Effectiveness, Efficiency and Efficacy

published in: Leadership

29 Apr

The issue of effectiveness is second in frequency among the themes discussed with some of the readers of Academy for leaders.  There are three closely related words on the topic: Effectiveness, Efficiency and Efficacy

Effectiveness is doing "the right" things, i.e. setting right targets to achieve an overall goal (the effect).  In his book “The Effective Manager” Peter Drucker claims that effectiveness is a very important discipline which “can be learned and must be learned.” effectiveness, efficiency, efficacy, leader We could easily learn what the right things are.  But this is not enough to be effective.  As Nicholay Haitov said in "Men Times" – it’s one thing to wish (know), another - to be capable of doing it and third and fourth - to do it. Most important is the fourth - to do it.  Effectiveness is not a destination, it is a journey. We will always need to find the right things and we will always have to do them.  Our success will be measured by our results, not by our plans, intentions or promises.

Efficiency is doing things in the most economical way (good input to output ratio).  Some colleagues do their job with 300 telephone calls and in 900 minutes, while others do the same job with 500 calls and 2000 minutes.

And the last word in the category is Efficacy.  Efficacy is getting things done, i.e. meeting targets.  Efficacy is the ability to produce a desired amount of the desired effect, or success in achieving a given goal.  Contrary to efficiency, the focus of efficacy is the achievement as such, not the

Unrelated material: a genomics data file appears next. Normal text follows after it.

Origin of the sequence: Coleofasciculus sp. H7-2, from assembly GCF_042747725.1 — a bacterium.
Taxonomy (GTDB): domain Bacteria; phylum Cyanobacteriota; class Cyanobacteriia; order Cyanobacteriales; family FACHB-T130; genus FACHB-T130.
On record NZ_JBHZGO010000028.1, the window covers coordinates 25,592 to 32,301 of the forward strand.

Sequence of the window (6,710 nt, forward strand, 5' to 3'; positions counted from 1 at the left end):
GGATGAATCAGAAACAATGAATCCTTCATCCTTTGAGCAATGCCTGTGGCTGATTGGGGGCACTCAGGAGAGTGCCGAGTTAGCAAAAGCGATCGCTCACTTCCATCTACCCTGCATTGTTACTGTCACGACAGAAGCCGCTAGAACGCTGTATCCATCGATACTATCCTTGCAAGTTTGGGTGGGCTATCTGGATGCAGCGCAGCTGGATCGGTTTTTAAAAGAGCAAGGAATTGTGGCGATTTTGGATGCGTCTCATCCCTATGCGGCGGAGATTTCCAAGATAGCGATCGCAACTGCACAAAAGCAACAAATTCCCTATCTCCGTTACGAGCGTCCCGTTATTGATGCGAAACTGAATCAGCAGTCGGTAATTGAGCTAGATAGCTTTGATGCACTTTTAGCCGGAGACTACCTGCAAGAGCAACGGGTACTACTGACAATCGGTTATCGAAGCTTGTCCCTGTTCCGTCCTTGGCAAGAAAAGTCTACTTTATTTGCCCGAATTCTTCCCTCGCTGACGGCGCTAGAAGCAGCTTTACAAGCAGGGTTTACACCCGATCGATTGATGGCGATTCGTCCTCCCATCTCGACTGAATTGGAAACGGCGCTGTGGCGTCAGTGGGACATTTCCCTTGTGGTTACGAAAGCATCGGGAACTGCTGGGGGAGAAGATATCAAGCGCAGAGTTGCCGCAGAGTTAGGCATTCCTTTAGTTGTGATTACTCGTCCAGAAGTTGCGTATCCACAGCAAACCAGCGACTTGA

resources spent in achieving the desired effect.

Postulate on effectiveness: what is effective is not necessarily efficacious, and what is efficacious is not necessarily efficient.

For an illustration let’s consider the following examples:
1.   Our goal is to produce 1000 T-shirts. We buy from a nearby store a roll of cloth, width of 1.4 meters, and length of 30 m.  We cut out and sew 1000 T-shirts.  Eventually the fabric waste is 14%. But the task is successfully completed. We are proud of ourselves because we are efficacious.

2.   The goal is the same.  We buy fabric, but this time we check 3 stores and find the same fabric at 8% lower price. For cutting out we use specialized software.  Thus the fabric waste is reduced to 11.5% and we have produced 55 T-shirts over the targeted 1000.  We congratulate ourselves for being efficient.

3.  The task is the same.  This time before we start we ask: “Is this going to be ad hoc or repeated process?”  We understand that it will be a regular one.  So we create a process:  a/ calculating the waste in fabric rolls of varying width (1 m, 1.4 m, 2.8 m);  b/ selecting material with minimum wastage;  c/ three offers from suppliers; g/ runtime - X days, and etc.  As a result, we buy a roll of a width of 1 meter, the meter price is the same as in example 2, but the waste is reduced to 9%.  We sew 1000 T-shirts.  We have created a process for the future colleagues, enabling them to make the right things.  We have been effective.  The "drama" with the effectiveness is that it is very hard to measure if we had not been only efficacious or only efficient.  When we are effective from the very beginning, things seem to happen easy and orderly and it is hard to feel satisfaction from that effectivenessBut that’s exactly why the leaders exist - to be effective for the sake of effectiveness, not for the satisfaction.



Related Posts